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Stake Bring Gargantuan Sounds With The Grunge-Inspired Post-Metal Ruckus That Is Love, Death And Decay

The band formerly known as Steak Number Eight is back with a brutiful (Brutal + beautiful!) new opus that’s not so much the next logical progression from the Stake rebrand on 2018’s Critical Method but more a gargantuan leap up the evolutionary ladder of heaviness into what could be the Belgium quartet’s final form.

But I digress.

Was there always this much screaming on Steak Number Eight? Because there is here. Abrasive yet atmospheric throughout, Love, Death and Decay is a jarring journey that begins with the pretty frelling epic title track featuring that aforementioned throated scream melting paint and faces before transmorgifying into a serene sonic trip and then relinquishing control into the heavy again for an opening kicker that’s a little more Black Metal and a lot less bong rippin’.

“Deliverance Dance” is an apt title with a boot scootin’ shuffle laid out as the intro as Brent Vanneste’s clean vox get a chance to really shine amidst monstrous teases of the rip roarin’ roller coaster of rumbling riffage that lay ahead with Cis Deman accompanying Vanneste on guitars. “Zone Out” is a low end ready rawker with Jesse Surmont’s bass work front and center on a track that’s like a mash up of old and new Killing Joke styles (Think Night Time colliding with Pylon) while “F*ck My Anxiety” captures all those feels with a manic, frenetic offering that’s like The Dillinger Escape Plan at their most mathematical as drummer Joris Casier traverses the ever-changing sonic terrain with ease.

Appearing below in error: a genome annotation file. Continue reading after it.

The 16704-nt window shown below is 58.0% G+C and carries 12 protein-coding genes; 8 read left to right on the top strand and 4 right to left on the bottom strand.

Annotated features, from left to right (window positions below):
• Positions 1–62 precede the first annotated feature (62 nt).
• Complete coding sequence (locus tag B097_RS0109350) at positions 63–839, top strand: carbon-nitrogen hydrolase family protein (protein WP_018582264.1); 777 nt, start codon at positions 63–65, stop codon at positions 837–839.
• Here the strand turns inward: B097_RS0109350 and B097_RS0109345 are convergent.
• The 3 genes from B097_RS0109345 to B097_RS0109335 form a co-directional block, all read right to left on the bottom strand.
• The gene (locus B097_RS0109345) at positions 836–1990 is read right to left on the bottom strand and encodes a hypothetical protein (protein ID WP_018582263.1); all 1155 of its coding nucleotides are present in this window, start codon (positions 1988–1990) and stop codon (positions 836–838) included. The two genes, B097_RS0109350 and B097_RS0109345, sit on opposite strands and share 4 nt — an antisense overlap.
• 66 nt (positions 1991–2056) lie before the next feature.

“Queen in the Dirt” is a gnarly shred fest that goes hard for a glistening Metal romp, “Deadlock Eyes” continues the march towards aural supremacy with a burgeoning boogie that’s bloated with enough bombast to fill your favorite stadium, and “Ray of the Sun” is almost ten minutes of dreamy Psych Rawk that comes across like an expansion of “Planet Caravan” that only gets bigger and more bold the deeper within listeners get. Concluding with “Dream City”, Stake continues that morph toward the final form bringing a decidedly more accessible close to album number six as Vanneste ends things with a final screeched refrain that delivers just the right amount of discomfort over this otherwise delectable last trip.

Love, Death and Decay releases on September 30th through Hassle Records. Pre-order your copy now in a variety of formats by clicking here and for the latest from Stake, follow the trail of socials when you head here, here, or here.

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